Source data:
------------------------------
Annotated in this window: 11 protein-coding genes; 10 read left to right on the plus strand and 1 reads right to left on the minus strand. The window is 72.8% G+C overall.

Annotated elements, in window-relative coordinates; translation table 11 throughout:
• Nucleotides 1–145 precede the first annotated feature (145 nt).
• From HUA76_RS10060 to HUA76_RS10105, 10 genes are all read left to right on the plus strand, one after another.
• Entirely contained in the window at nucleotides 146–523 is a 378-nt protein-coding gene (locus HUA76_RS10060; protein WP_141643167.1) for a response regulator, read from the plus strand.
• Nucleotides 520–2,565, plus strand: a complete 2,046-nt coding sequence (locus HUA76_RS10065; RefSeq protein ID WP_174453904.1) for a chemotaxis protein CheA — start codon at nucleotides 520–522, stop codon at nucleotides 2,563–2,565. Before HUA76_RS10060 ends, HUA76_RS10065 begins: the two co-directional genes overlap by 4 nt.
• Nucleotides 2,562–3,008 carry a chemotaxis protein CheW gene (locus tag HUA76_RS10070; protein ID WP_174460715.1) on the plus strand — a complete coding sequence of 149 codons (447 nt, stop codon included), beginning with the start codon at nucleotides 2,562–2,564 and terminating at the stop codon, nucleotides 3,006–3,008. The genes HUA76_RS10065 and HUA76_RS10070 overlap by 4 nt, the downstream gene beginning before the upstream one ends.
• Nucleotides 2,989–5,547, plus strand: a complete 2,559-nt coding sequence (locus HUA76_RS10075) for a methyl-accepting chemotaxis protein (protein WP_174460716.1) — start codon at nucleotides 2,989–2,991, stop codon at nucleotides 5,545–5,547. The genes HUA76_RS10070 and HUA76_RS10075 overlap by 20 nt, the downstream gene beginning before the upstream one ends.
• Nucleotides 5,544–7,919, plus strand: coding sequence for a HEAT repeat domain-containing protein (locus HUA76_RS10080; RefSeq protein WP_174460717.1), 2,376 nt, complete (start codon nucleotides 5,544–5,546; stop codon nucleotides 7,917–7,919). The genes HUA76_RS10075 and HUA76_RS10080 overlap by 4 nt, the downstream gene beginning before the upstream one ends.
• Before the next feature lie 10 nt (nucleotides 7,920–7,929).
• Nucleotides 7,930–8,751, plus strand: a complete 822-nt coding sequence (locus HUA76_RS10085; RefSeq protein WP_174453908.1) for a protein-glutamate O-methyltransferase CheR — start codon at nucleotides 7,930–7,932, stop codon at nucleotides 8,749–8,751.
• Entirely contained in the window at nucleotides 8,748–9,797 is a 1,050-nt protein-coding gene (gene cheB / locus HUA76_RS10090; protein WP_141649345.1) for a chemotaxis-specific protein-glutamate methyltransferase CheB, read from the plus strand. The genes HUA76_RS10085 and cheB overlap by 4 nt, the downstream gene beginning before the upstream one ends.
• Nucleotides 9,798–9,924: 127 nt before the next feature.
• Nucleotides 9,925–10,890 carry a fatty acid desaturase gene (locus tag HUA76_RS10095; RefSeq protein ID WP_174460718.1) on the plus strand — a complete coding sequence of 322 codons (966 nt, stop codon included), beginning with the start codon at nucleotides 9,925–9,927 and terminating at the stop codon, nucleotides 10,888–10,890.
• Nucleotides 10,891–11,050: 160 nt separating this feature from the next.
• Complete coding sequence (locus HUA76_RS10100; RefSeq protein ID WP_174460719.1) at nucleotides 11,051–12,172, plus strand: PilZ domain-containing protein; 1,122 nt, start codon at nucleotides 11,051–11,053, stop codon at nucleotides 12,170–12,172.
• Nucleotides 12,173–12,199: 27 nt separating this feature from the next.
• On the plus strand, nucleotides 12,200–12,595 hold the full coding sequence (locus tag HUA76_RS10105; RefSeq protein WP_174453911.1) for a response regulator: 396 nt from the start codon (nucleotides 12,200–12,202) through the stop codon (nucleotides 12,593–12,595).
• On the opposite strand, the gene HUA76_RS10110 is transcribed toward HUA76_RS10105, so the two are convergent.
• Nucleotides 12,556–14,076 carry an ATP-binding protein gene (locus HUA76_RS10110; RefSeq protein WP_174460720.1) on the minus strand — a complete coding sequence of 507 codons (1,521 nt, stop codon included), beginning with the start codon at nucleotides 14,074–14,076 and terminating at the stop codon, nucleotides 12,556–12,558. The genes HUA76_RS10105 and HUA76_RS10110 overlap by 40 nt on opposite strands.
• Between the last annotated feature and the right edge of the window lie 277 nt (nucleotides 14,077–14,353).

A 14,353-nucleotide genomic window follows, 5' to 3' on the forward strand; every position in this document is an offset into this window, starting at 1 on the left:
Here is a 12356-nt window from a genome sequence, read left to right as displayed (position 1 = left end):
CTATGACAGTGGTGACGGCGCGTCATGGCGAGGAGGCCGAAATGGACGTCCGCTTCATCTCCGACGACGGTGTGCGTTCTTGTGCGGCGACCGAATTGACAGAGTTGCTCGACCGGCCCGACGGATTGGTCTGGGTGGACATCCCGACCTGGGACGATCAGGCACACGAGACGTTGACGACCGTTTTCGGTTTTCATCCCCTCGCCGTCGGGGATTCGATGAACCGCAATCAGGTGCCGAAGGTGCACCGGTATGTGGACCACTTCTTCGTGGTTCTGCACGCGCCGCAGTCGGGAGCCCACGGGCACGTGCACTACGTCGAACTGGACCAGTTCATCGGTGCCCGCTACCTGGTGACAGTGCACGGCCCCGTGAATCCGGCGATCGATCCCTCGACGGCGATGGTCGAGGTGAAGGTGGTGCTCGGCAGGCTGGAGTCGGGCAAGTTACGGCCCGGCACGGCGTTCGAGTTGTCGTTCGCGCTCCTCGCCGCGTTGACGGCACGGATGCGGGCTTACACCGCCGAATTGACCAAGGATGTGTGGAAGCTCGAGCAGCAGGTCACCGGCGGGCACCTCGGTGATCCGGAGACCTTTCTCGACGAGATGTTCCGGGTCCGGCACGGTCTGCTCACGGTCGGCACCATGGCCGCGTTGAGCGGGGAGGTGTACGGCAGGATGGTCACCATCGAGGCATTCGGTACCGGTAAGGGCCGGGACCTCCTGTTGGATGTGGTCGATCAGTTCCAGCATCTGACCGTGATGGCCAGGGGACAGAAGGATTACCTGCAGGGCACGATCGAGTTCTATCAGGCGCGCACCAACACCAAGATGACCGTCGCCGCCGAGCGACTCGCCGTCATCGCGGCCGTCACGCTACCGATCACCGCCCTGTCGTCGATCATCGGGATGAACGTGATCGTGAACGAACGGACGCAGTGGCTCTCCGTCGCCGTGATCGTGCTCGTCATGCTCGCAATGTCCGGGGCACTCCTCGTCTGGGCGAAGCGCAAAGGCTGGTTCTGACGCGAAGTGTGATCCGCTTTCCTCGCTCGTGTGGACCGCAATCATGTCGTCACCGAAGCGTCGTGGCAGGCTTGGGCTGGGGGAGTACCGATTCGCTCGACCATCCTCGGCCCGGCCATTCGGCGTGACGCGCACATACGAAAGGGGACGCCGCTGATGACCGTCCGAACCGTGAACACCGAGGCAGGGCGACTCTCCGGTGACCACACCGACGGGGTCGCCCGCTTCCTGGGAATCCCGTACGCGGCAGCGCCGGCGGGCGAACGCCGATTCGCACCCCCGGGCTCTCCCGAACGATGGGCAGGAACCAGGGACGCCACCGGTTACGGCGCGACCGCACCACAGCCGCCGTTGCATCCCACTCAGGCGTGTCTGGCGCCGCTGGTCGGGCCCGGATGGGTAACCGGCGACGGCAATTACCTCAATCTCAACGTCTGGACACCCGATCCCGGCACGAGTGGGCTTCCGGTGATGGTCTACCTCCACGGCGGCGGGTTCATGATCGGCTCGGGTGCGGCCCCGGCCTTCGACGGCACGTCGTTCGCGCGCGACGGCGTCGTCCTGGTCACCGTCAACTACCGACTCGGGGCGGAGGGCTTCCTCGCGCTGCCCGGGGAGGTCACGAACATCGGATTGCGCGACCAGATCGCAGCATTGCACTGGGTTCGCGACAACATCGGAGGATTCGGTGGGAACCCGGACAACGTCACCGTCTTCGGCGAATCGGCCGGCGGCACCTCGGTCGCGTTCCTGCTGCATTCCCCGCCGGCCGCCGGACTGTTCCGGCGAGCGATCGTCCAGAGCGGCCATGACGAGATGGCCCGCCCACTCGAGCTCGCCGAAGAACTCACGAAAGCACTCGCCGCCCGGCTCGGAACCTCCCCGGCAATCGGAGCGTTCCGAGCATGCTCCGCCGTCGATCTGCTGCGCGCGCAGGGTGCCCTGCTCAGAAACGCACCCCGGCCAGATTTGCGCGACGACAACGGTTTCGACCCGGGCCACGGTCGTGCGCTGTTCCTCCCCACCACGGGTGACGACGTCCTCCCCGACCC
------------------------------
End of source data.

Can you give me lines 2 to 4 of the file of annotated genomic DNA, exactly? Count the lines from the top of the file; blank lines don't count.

Annotated elements, in window-relative coordinates; translation table 11 throughout:
• Nucleotides 1–145 precede the first annotated feature (145 nt).
• From HUA76_RS10060 to HUA76_RS10105, 10 genes are all read left to right on the plus strand, one after another.